From Ed Theatre to Teaching to Teaching Tech
When I first entered the Ed Theatre program I wanted to improve my evolution as a Theatre educator; I already had a Bachelor’s in Theatre from Spelman College; a Master’s in Education, my teaching certification in Special Education and Theatre and had been a classroom teacher for about five years. Tech had always been my passion; at Spelman I was the only woman taking every tech class they offered and overalls were a permanent part of my wardrobe. As I got older theatre education became my passion and my art form.
While in the Ed Theatre program and I was teaching full time and attending classes which meant a lot of restless nights and coffee binges. It was all worth it though; the program taught me that theatre and education could unite to become an outlet of creative expression that was beneficial in any classroom setting but in a truly cross-curricular way. I was able to successfully finish the program with a toolkit of activities under my belt, a fresh outlook on theatre education and a rockin’ thesis about women in technical theatre.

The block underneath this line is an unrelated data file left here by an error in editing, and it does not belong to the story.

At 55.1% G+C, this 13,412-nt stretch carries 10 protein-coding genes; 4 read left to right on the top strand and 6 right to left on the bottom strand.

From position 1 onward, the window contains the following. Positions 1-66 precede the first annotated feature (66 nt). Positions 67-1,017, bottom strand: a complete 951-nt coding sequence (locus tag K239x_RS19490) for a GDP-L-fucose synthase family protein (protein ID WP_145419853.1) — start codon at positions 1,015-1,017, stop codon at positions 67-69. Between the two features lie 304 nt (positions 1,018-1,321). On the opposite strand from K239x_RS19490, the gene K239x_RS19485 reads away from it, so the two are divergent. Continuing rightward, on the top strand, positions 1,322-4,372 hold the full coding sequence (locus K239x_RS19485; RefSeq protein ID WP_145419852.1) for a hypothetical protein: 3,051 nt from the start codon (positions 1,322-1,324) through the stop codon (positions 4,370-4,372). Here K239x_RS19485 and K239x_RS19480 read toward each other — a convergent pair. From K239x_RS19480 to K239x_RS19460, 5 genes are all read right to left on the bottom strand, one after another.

All those theatre games and Boalian activities made me think about ways to incorporate what I learned at CCNY with my artistry as a theatre educator. I currently teach at a theatre high school where incorporating math into theatre through drafting and model making, ELA and history through play analysis and exploring period, and science by making cool special effect like blood and fog has made theatre come alive for my students in a way that it never had before.
In my last semester of the program I was offered an Adjunct position to teach the Introduction to Teaching Technical Theatre class. Now I’m back to restless nights and coffee binges but I absolutely love it! A theatre educator in the truest sense I love teaching students about technical theatre and teaching grad students about teaching students about technical theatre (bet you can’t say that 3 times fast). I encourage both my high school and graduate students to explore their creativity, try new things, take ownership of their classroom experience and to be fearless (especially when it comes to a hammer and nails)! While the overalls have been retired from my wardrobe they will never retire from my heart or my pedagogy.